Unusually mild temperatures across much of Europe have apparently sped up the ripening and harvesting of domestic strawberry supply in central and northern regions, halting demand for imported product and contributing to what’s been described as a “less-than-glorious” conclusion to Italy’s export campaign.
As reported in Italiafruit this week, it’s been far from a smooth road to market for the Italian strawberry exporters this time around: besides having to contend with its perennial rival Spain and poor weather during production, it now now faces an uphill struggle to rescue the last drops of profitability from a season that is in danger of petering out.
As revealed at last week’s Macfrut trade fair in Rimini, this year’s crop is down against the average in terms of volume and quality due to poor conditions during winter and over the last month.
In all probability, that will mean a worse commercial result and a more striking disparity between prices for Italy’s high-quality strawberry supply and its low-to-medium quality fruit.
“The 2018 campaign certainly won’t be remembered as a classic,” admits Gianluca Bellini, commercial director at Apo Scaligera, the Verona-based company that exports around 65 per cent of its strawberries to Germany, Austria and Switzerland.
Especially high temperatures in many areas of central Europe, in some cases higher than those seen in Italy, have led to fruit maturing earlier, effectively closing a commercial window that normally would be open to Italian exporters, he explains.
“In the Rhine Valley, for example, they have already harvested a significant amount in April and begun to supply major volumes in the first half of May,” he notes. “Gradually the need for imports has decreased to the point of almost disappearing.”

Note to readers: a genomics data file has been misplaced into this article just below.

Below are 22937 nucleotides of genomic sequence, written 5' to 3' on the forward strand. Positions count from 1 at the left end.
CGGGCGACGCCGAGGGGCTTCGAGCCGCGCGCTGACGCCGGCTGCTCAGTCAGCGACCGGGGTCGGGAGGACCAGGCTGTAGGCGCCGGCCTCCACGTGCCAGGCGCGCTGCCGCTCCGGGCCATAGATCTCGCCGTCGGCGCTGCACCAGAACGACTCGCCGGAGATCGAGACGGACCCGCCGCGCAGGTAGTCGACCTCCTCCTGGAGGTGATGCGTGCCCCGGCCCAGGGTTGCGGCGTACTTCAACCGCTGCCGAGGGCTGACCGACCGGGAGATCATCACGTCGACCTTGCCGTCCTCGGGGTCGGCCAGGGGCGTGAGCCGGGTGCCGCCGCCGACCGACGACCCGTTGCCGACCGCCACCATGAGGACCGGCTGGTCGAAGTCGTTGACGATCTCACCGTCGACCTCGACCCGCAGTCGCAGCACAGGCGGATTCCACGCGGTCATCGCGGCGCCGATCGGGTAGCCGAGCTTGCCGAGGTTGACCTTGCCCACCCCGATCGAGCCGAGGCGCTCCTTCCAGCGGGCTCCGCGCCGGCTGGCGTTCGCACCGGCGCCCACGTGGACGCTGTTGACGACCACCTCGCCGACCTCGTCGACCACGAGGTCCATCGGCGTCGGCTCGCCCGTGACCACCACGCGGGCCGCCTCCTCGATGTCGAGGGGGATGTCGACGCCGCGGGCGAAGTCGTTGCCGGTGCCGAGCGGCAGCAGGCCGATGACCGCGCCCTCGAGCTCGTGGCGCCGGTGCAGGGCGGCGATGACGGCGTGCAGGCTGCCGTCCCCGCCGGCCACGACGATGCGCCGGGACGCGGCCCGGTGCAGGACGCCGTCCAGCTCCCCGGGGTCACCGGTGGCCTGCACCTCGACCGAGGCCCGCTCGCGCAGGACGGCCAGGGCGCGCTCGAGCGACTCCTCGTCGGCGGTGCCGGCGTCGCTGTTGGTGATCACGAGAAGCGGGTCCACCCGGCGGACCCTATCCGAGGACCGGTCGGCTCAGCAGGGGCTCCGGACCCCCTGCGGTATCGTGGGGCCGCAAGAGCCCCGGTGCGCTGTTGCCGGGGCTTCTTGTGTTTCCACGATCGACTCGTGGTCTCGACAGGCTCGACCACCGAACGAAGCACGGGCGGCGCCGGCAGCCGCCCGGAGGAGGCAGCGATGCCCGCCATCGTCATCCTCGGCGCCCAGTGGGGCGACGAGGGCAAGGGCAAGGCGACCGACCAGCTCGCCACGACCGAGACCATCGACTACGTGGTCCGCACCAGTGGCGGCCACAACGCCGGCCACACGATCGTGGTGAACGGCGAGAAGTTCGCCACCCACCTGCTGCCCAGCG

As a result, Bellini continues, his company has not sold any strawberries to Austria or Germany since the second week of May. In Switzerland, meanwhile, a small amount of residual demand is also diminishing.
“It’s a certainly a punishing situation, made worse by unfavourable conditions in Italy,” he adds. “The variation between heat, rain and extreme phenomena like last week’s flash floods have not been good for strawberries, even those in protected cultivation. Too much moisture.”
Production in the region of Verona was reportedly lower than normal in April, when 30 per cent of the crop would usually be packed. Instead, the bulk was handled in early May, with harvesting now coming to an end.
“The commercial focus, aside from the Italian market, is now therefore on certain eastern European markets,” Bellini concludes. “We will keep going for ten days or so and then we will draw our conclusions: the outlook was good, but the result will definitely not be positive.”
Roberto Donà of Paduan exporter 3Frutti agrees. “It’s not just strawberries. Italian asparagus hasn’t been able to break into Germany this year either,” he comments. “Later production meant the product was available when demand from customers north of the Alps was already being met largely by national produce.”
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